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The investigation of social structure, social relationships, and individual social action through an emphasis on culture—originally “other cultures” but increasingly the emphasis is on “home” cultures.
considering machines (especially computers) as if they have human capabilities or responsibilities
A computational architecture using resource scheduling and reactive planning (techniques from artificial intelligence). More information can be found in Freed (1998). It has been used as a GOMS modeling tool (John, 2002; Remington, et al., 2002).
A diverse class of human-created systems, applications, tools, and conventions, including language and mathematics, that mediate human activity. Artifacts are the products of prior human activity; they both enable and constrain current human activity, and their use helps to orient the design of future artifacts. An information artifact (as used in the cognitive-dimensions framework) is an artifact designed to store, create, present, or manipulate information, whether noninteractive (e.g., a book or a map) or interactive (e.g., a spreadsheet or a heating controller).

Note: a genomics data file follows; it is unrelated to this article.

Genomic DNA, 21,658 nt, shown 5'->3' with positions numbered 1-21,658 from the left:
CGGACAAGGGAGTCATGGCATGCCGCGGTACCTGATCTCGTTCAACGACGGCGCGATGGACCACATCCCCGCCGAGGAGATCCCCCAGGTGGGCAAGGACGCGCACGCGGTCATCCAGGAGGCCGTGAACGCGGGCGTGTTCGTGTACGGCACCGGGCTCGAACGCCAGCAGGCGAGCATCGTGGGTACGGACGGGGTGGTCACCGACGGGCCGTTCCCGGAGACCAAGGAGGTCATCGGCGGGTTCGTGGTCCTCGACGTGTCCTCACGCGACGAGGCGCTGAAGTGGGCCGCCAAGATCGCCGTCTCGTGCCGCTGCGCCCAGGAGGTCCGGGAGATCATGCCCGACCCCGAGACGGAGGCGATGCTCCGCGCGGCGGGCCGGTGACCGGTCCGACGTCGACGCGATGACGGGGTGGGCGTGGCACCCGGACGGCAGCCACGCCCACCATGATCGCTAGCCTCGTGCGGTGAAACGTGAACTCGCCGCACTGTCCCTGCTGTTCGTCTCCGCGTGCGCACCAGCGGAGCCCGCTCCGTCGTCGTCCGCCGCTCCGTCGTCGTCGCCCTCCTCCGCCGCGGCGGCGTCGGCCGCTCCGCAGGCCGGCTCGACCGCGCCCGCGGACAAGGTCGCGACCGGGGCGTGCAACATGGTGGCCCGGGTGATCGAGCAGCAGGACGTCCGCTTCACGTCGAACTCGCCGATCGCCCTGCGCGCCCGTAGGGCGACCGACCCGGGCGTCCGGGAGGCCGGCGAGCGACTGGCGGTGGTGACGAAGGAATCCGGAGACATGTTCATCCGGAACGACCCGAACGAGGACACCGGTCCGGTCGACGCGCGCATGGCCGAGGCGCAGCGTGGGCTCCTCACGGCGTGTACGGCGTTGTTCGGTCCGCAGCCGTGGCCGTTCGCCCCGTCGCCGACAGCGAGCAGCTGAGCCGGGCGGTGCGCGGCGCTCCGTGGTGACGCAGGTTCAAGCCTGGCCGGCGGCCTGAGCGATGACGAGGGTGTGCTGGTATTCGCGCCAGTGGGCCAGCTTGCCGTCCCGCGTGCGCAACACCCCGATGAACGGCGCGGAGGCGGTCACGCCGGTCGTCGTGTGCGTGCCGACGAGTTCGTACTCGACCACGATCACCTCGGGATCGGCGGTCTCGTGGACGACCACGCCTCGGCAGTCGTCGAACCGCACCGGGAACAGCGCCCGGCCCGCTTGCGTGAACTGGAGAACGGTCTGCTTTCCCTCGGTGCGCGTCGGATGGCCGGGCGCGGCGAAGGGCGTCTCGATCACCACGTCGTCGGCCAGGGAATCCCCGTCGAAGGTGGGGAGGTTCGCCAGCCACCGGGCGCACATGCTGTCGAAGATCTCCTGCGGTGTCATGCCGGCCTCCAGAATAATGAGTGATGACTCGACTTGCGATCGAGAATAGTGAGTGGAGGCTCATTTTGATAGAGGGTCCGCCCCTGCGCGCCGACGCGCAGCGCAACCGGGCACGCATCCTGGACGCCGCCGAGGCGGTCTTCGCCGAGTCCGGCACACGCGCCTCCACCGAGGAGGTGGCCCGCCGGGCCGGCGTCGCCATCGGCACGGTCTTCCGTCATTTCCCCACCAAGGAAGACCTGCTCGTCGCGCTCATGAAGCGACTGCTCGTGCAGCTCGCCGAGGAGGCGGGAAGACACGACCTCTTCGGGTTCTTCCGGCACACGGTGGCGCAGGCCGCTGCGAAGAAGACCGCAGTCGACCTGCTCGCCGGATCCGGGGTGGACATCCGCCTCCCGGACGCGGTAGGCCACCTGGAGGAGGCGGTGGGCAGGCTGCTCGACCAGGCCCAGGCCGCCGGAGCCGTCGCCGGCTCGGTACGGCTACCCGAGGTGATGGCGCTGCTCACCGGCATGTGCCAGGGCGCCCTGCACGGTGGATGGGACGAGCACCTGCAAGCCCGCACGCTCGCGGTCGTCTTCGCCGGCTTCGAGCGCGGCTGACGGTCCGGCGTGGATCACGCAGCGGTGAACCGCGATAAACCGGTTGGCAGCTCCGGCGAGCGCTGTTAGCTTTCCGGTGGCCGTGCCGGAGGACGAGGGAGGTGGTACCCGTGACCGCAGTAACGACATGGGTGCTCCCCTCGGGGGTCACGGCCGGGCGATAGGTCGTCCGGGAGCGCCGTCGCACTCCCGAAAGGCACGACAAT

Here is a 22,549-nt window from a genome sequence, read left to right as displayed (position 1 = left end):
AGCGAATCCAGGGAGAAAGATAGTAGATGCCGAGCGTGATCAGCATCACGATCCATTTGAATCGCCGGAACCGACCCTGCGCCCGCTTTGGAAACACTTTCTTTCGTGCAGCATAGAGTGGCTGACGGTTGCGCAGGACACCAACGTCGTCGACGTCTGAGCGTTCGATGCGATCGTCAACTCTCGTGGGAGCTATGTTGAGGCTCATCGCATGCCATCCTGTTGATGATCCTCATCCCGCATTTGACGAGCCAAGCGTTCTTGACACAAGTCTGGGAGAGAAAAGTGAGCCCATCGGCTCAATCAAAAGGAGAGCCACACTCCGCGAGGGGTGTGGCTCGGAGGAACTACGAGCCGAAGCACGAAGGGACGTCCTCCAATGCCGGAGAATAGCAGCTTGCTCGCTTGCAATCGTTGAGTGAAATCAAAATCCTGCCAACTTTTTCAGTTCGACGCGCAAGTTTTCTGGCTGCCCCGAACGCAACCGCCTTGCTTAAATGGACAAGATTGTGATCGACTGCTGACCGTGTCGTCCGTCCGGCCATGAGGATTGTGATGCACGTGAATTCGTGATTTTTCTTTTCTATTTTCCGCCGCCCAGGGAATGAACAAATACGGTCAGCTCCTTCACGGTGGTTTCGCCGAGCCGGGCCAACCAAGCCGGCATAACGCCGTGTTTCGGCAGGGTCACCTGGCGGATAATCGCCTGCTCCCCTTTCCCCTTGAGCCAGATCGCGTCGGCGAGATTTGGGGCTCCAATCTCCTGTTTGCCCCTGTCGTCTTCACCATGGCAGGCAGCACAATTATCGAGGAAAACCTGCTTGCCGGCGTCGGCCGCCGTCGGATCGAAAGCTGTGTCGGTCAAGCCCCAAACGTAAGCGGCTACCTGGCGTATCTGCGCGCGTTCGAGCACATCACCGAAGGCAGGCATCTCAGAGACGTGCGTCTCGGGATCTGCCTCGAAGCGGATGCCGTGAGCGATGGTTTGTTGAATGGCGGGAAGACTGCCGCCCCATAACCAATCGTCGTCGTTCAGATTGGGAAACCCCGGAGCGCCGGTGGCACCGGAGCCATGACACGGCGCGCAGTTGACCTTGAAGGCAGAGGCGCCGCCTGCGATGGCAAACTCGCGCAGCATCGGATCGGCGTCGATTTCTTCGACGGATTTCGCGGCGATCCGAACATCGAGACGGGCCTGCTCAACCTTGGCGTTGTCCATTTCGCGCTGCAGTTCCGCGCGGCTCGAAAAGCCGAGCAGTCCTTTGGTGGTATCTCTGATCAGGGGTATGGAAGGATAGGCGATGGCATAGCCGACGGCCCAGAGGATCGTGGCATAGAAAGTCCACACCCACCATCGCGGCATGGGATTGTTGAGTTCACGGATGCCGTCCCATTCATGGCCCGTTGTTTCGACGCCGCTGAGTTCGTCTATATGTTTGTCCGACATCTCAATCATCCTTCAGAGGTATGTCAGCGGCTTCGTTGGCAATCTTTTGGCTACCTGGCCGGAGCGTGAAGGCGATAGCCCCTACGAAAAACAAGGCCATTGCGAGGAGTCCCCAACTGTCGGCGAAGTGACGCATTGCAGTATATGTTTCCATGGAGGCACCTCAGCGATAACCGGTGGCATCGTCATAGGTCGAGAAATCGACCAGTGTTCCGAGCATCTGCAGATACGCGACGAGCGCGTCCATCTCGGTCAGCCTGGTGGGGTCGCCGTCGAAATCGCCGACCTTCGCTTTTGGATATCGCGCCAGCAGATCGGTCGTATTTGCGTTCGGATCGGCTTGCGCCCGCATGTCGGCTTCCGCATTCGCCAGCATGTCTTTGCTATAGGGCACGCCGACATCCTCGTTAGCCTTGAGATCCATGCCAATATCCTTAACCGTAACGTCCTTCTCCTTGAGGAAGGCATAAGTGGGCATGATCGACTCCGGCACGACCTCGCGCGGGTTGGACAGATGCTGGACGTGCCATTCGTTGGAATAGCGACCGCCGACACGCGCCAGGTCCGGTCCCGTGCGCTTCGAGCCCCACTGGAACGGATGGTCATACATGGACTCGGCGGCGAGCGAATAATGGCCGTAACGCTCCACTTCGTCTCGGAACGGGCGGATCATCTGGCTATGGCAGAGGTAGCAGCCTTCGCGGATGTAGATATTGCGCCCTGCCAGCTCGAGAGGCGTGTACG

automatic cognitive processes
Processes that are relatively quick and effortless, requiring little attention or monitoring. Well-practiced skills, like walking and driving, or signing one’s name, are examples of automatic cognitive processes. See also controlled cognitive processes.
an icon or other visual depiction used to represent the user in an information display